Dr. Ivan Tashev
Partner Software Architect
Microsoft Research, USA
Capture, Representation, and Rendering of 3D Audio
Spatial audio is a set of emerging technologies, with main application in augmented and virtual reality, but it quickly finds its way up to so everyday activities, such as listening of stereo sound. The design of virtual and augmented reality devices requires realistic rendering of the 3D audio, which creates the need for technologies and algorithms for the entire chain of capture, process, and representation of spatial audio.
In this talk we will discuss:
- Definition and brief history of the spatial audio technologies
- Techniques for capturing of 3D audio using specialized microphone arrays, and its device independent representation using either high order ambisonics, or as sound objects and diffuse component
- We will discuss human spatial hearing, defined by the Head-Related Transfer Functions (HRTF). As they are individual for each human being, personalization of the HRTF in modern spatial audio systems is important component of providing the best experience
- Rendering of the spatial audio can be done using headphones, or through a set of loudspeakers. We will discuss potential scenarios and applications of both approaches
- At the end, we will give examples of end-to-end applications with spatial audio and will draw conclusions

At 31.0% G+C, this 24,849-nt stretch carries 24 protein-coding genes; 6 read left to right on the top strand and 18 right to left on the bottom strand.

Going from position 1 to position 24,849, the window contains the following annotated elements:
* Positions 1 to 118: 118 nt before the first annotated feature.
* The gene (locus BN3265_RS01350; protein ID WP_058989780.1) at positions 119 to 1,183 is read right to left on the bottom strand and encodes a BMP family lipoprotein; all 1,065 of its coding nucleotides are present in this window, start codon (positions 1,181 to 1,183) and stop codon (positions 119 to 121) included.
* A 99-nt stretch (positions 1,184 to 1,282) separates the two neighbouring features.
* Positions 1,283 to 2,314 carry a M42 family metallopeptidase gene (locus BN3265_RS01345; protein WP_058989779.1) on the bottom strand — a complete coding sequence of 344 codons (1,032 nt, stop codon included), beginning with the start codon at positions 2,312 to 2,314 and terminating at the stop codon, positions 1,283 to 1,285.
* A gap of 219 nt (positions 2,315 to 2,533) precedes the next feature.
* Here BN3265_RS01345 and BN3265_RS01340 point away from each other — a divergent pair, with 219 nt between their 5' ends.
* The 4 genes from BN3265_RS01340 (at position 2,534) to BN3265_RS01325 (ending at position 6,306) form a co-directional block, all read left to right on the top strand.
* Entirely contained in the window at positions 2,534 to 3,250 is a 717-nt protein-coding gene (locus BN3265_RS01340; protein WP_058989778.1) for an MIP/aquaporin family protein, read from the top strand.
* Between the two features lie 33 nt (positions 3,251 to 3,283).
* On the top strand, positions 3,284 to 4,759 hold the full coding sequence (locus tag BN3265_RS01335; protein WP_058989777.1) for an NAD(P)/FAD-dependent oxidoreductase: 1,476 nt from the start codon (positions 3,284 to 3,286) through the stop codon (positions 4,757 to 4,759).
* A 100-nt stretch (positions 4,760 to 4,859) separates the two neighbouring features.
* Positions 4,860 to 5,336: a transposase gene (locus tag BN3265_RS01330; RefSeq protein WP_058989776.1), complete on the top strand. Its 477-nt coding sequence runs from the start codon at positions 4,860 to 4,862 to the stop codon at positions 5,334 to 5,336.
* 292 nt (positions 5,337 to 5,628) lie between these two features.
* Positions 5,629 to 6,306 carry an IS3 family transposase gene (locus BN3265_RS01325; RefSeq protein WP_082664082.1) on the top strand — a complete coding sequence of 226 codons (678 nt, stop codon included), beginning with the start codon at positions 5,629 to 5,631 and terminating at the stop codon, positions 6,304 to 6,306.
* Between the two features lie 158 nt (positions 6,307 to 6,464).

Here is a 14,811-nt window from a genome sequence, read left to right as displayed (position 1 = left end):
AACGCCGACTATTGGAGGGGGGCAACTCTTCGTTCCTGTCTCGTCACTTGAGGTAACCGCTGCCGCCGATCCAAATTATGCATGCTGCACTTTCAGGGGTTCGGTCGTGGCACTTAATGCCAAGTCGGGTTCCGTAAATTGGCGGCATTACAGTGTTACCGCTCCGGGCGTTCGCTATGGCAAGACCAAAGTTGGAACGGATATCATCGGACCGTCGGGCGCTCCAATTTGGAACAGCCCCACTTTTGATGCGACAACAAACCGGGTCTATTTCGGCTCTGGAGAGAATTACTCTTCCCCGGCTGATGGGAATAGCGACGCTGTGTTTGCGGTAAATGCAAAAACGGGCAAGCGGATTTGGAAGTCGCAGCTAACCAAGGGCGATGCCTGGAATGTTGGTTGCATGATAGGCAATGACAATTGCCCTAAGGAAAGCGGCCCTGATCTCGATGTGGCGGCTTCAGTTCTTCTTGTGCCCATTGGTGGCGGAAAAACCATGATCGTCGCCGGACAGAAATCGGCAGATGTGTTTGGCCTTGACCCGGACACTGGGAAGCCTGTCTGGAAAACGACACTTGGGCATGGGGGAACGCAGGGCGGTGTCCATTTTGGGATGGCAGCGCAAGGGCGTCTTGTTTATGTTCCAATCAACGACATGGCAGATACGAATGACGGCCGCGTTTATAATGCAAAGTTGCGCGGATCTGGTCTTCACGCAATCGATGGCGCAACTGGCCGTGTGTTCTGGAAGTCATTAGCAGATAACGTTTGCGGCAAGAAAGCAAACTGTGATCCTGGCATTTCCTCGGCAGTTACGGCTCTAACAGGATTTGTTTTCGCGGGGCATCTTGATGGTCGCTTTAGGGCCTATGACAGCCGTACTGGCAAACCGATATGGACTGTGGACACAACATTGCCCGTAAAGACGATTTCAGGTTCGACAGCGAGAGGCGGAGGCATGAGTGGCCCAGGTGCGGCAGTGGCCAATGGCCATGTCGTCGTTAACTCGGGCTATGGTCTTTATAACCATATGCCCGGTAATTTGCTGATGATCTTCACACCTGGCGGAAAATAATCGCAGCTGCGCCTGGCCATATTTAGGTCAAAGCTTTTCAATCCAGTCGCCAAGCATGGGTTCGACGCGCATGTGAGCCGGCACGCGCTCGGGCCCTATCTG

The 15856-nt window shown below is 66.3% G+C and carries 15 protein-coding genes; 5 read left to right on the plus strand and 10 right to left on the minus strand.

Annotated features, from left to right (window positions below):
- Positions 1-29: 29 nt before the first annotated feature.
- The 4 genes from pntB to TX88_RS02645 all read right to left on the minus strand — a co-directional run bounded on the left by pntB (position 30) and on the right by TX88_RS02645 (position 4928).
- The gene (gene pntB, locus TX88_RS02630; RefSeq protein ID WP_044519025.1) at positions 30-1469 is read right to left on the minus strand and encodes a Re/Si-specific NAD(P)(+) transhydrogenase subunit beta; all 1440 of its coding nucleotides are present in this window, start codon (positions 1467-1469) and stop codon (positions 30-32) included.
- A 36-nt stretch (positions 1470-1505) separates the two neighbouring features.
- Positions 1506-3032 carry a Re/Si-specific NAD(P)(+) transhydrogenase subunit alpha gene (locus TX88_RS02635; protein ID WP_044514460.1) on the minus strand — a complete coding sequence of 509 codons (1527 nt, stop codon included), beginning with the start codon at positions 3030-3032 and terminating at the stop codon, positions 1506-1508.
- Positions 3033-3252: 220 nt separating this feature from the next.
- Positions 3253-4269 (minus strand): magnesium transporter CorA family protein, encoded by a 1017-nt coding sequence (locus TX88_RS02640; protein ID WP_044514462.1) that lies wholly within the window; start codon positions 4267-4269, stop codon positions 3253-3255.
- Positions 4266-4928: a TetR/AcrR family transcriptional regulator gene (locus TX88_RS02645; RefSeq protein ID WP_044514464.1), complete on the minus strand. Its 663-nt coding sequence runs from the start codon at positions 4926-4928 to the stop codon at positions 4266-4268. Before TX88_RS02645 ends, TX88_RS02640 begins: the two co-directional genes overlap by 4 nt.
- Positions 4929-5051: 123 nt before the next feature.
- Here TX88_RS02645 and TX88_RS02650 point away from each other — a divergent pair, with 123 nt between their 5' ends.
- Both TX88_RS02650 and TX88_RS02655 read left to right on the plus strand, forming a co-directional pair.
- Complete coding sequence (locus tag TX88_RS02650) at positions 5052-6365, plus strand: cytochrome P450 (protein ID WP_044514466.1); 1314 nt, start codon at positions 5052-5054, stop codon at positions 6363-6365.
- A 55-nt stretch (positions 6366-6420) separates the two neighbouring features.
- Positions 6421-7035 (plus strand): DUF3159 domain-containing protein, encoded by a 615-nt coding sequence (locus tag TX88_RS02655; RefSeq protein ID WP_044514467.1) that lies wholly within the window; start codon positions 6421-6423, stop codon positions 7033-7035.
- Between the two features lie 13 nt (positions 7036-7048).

Dr. Ivan Tashev received his Master’s degree in Electronic Engineering in 1984 and PhD in Computer Science in 1990 from Technical University of Sofia, Bulgaria. He was Assistant Professor in the Department of Electronic Engineering of the same university in 1998, when moved to Microsoft in Redmond, USA. Currently Dr. Tashev is a Partner Software Architect and leads the Audio and Acoustics Research Group in Microsoft Research Labs in Redmond, USA. Ivan Tashev is a senior member of IEEE since 2006, member of Audio Engineering Society since 2006. Serves as member and associate member of IEEE SPS Audio and Acoustics Signal Processing Technical Committee and IEEE SPS Industrial DSP Standing Committee. Since 2012 he is adjunct professor in the Department of Electrical Engineering of the University of Washington in Seattle, USA.
Dr. Tashev published two scientific books as the sole author, wrote chapters in two other books, authored or coauthored more than 70 publications in scientific journals and conferences. Ivan Tashev is listed as inventor of 50 USA patent applications, 31 of them already granted. The audio processing technologies, created by Dr. Tashev, have been incorporated in Microsoft Windows, Microsoft Auto Platform, and Microsoft Round Table device. Dr. Tashev served as the leading audio architect for Kinect for Xbox and Microsoft HoloLens. More details about him can be found in his web page.
Prof. Hong Hua
Professor of Optical Sciences
University of Arizona
Progresses, challenges, and opportunities of head-mounted light field displays for Mixed Reality
Despite the high promises and the tremendous progress made recently toward the development of head-mounted displays (HMD) for both virtual and augmented reality displays, developing HMDs that offer uncompromised optical pathways to both digital and physical worlds without encumbrance and discomfort confronts many grand challenges, both from technological perspectives and human factors. In this plenary address, I will particularly focus on the recent progress, challenges and opportunities for developing head-mounted light field displays (LF-HMD), which are capable of rendering true 3D synthetic scenes with proper focus cues to stimulate natural eye accommodation responses and address the well-known vergence-accommodation conflict in conventional stereoscopic displays.